Artist: Henri-Edmond Cross (Henri-Edmond Delacroix)
Is there anything that evokes a sense of praise more than a star-filled sky? Nothing has the power to make us feel so small, but also to make us feel as though we are a part of something so great. How can we look at a sky like this and not cry out “Mah Gadlu Ma’asecha Adonai! – How great are your works, Adonai!”?
[vc_row][vc_column][vc_column_text]Before we begin to praise, we check in with ourselves: Am I awake? Am I prepared?
Before we begin to praise, we check in with God: Can you hear my voice? Can you understand? We arrive at a moment when we feel ready to pray. The unmistakable melody of Bar’chu reminds us that this is no ordinary time. The High Holy Days have arrived.
Mishkan HaNefesh, Rosh Hashanah p. 127
What constitutes a miracle? Do we reserve that word exclusively for events like the parting of the Red Sea? Or, can we see, as Whitman does, miracles in every moment of every day? How might our lives change for the better if we started seeing the miraculous and the divine in every facet of creation?
Why! Who makes much of a miracle? As to me, I know of nothing but miracles. Whether I walk the streets of Manhattan, Or dart my sight over the roofs of houses toward the sky, Or wade with naked feet along the beach, just in the edge of the water, Or stand under trees in the woods, Or talk by day with any one I love – or sleep in the bed at night with any one I love, Or sit at the table at dinner with my mother, Or look at strangers opposite me riding in the car, Or watch honey-bees busy around the hive, of an August forenoon, Or animals feeding in the fields, Or birds – or the wonderfulness of insects in the air, Or the wonderfulness of the sun-down – or of stars shining so quiet and bright, Or the exquisite, delicate, thin curve of the new-moon in May. . . . These, with the rest, one and all, are to me miracles. . . . To me, every hour of the light and dark is a miracle, Every inch of space is a miracle. . . . Every spear of grass – the frames, limbs, organs, of men and women, and all that concerns them, All these to me are unspeakably perfect miracles.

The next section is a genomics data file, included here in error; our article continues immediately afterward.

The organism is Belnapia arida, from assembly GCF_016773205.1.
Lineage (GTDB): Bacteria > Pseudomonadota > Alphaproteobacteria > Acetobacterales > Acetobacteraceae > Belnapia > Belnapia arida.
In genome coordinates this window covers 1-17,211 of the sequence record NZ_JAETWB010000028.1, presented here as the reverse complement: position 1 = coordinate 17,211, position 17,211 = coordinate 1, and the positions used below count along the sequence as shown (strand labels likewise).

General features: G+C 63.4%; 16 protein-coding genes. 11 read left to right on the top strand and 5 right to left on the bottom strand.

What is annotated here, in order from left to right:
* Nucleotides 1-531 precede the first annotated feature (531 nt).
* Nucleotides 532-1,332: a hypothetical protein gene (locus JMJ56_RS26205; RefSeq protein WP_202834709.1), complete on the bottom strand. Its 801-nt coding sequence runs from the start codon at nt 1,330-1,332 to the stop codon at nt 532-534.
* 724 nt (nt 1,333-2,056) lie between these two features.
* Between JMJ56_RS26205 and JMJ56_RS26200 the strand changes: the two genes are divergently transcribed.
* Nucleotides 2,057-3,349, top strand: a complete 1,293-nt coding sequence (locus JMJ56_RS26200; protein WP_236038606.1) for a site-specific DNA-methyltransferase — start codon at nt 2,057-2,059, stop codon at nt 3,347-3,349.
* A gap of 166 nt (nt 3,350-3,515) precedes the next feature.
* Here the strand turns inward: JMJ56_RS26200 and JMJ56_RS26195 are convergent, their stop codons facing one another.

Excerpts from Mishkan HaNefesh: Machzor for the Days of Awe © 2015 are under the copyright protection of the Central Conference of American Rabbis and used by permission of the CCAR. All rights reserved.
Hallelujah! Praise God in God’s sanctuary; praise God in the sky, God’s stronghold!
Praise God for God’s mighty acts; praise God for God’s exceeding greatness!
Praise God with blasts of the horn; praise God with harp and lyre!
Praise God with timbrel and dance; praise God with lute and pipe!
Praise God with resounding cymbals; praise God with loud-clashing cymbals!
Let all that breathes praise God! Hallelujah!
הַלְלוּ יָהּ הַלְלוּ־אֵל בְּקָדְשׁוֹ הַלְלוּהוּ בִּרְקִיעַ עֻזּוֹ׃
הַלְלוּהוּ בִגְבוּרֹתָיו הַלְלוּהוּ כְּרֹב גֻּדְלוֹ׃
הַלְלוּהוּ בְּתֵקַע שׁוֹפָר הַלְלוּהוּ בְּנֵבֶל וְכִנּוֹר׃
הַלְלוּהוּ בְתֹף וּמָחוֹל הַלְלוּהוּ בְּמִנִּים וְעוּגָב׃
הַלְלוּהוּ בְצִלְצְלֵי־שָׁמַע הַלְלוּהוּ בְּצִלְצְלֵי תְרוּעָה׃
כֹּל הַנְּשָׁמָה תְּהַלֵּל יָהּ הַלְלוּ־יָהּ׃
Psalm 150 marks the last text in the Book of Psalms, and it makes for quite the finale. The song implores each and every one of us to offer praise to God. The listing of sacred instruments summons the assembly of a holy symphony with which to create the most passionate (and loudest) prayer possible. Psalm 150 remains a staple of our morning liturgy, and invites the reader to think about the many meaningful ways in which an individual can enthusiastically offer gratitude.